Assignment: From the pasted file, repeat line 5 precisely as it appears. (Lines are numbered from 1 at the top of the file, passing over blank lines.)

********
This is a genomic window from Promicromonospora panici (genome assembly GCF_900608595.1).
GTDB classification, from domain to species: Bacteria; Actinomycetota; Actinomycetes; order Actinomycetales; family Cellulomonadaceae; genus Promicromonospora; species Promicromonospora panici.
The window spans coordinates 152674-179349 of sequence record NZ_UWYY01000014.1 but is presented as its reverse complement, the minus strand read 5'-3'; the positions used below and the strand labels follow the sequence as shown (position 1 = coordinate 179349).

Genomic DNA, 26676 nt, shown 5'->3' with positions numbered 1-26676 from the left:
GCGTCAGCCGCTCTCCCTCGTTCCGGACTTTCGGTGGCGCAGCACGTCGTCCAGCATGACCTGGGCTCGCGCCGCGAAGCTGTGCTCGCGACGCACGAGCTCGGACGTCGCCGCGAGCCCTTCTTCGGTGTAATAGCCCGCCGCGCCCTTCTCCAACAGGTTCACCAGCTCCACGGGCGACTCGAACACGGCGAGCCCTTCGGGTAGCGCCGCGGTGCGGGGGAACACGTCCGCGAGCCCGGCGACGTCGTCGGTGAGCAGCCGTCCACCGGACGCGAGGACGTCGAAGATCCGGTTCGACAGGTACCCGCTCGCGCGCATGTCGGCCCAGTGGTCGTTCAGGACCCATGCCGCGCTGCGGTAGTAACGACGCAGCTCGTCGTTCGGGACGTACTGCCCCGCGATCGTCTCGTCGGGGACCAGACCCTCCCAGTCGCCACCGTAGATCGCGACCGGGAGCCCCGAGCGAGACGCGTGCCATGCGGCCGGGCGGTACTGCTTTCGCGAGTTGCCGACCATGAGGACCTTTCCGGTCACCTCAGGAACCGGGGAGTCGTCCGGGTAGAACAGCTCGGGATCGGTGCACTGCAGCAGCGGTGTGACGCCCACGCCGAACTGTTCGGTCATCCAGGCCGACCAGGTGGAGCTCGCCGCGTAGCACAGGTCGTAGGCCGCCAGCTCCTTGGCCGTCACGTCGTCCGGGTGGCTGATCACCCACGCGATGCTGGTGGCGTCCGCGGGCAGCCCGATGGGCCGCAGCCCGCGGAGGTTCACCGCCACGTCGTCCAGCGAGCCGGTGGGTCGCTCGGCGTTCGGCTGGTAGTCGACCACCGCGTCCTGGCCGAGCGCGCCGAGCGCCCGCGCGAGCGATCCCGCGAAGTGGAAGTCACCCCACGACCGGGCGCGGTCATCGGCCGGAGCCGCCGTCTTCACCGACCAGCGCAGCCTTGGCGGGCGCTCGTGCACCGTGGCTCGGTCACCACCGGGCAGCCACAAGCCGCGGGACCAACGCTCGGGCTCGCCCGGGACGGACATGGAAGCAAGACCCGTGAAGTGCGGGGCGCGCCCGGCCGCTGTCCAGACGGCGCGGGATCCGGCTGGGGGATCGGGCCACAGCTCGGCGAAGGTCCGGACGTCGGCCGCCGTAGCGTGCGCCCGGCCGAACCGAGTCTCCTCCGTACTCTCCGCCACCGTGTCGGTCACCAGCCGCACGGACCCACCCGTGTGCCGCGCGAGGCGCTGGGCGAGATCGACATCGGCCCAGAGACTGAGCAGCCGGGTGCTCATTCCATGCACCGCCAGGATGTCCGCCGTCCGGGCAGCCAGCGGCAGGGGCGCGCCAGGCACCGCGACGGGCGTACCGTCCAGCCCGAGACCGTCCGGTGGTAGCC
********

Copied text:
GCGTCAGCCGCTCTCCCTCGTTCCGGACTTTCGGTGGCGCAGCACGTCGTCCAGCATGACCTGGGCTCGCGCCGCGAAGCTGTGCTCGCGACGCACGAGCTCGGACGTCGCCGCGAGCCCTTCTTCGGTGTAATAGCCCGCCGCGCCCTTCTCCAACAGGTTCACCAGCTCCACGGGCGACTCGAACACGGCGAGCCCTTCGGGTAGCGCCGCGGTGCGGGGGAACACGTCCGCGAGCCCGGCGACGTCGTCGGTGAGCAGCCGTCCACCGGACGCGAGGACGTCGAAGATCCGGTTCGACAGGTACCCGCTCGCGCGCATGTCGGCCCAGTGGTCGTTCAGGACCCATGCCGCGCTGCGGTAGTAACGACGCAGCTCGTCGTTCGGGACGTACTGCCCCGCGATCGTCTCGTCGGGGACCAGACCCTCCCAGTCGCCACCGTAGATCGCGACCGGGAGCCCCGAGCGAGACGCGTGCCATGCGGCCGGGCGGTACTGCTTTCGCGAGTTGCCGACCATGAGGACCTTTCCGGTCACCTCAGGAACCGGGGAGTCGTCCGGGTAGAACAGCTCGGGATCGGTGCACTGCAGCAGCGGTGTGACGCCCACGCCGAACTGTTCGGTCATCCAGGCCGACCAGGTGGAGCTCGCCGCGTAGCACAGGTCGTAGGCCGCCAGCTCCTTGGCCGTCACGTCGTCCGGGTGGCTGATCACCCACGCGATGCTGGTGGCGTCCGCGGGCAGCCCGATGGGCCGCAGCCCGCGGAGGTTCACCGCCACGTCGTCCAGCGAGCCGGTGGGTCGCTCGGCGTTCGGCTGGTAGTCGACCACCGCGTCCTGGCCGAGCGCGCCGAGCGCCCGCGCGAGCGATCCCGCGAAGTGGAAGTCACCCCACGACCGGGCGCGGTCATCGGCCGGAGCCGCCGTCTTCACCGACCAGCGCAGCCTTGGCGGGCGCTCGTGCACCGTGGCTCGGTCACCACCGGGCAGCCACAAGCCGCGGGACCAACGCTCGGGCTCGCCCGGGACGGACATGGAAGCAAGACCCGTGAAGTGCGGGGCGCGCCCGGCCGCTGTCCAGACGGCGCGGGATCCGGCTGGGGGATCGGGCCACAGCTCGGCGAAGGTCCGGACGTCGGCCGCCGTAGCGTGCGCCCGGCCGAACCGAGTCTCCTCCGTACTCTCCGCCACCGTGTCGGTCACCAGCCGCACGGACCCACCCGTGTGCCGCGCGAGGCGCTGGGCGAGATCGACATCGGCCCAGAGACTGAGCAGCCGGGTGCTCATTCCATGCACCGCCAGGATGTCCGCCGTCCGGGCAGCCAGCGGCAGGGGCGCGCCAGGCACCGCGACGGGCGTACCGTCCAGCCCGAGACCGTCCGGTGGTAGCC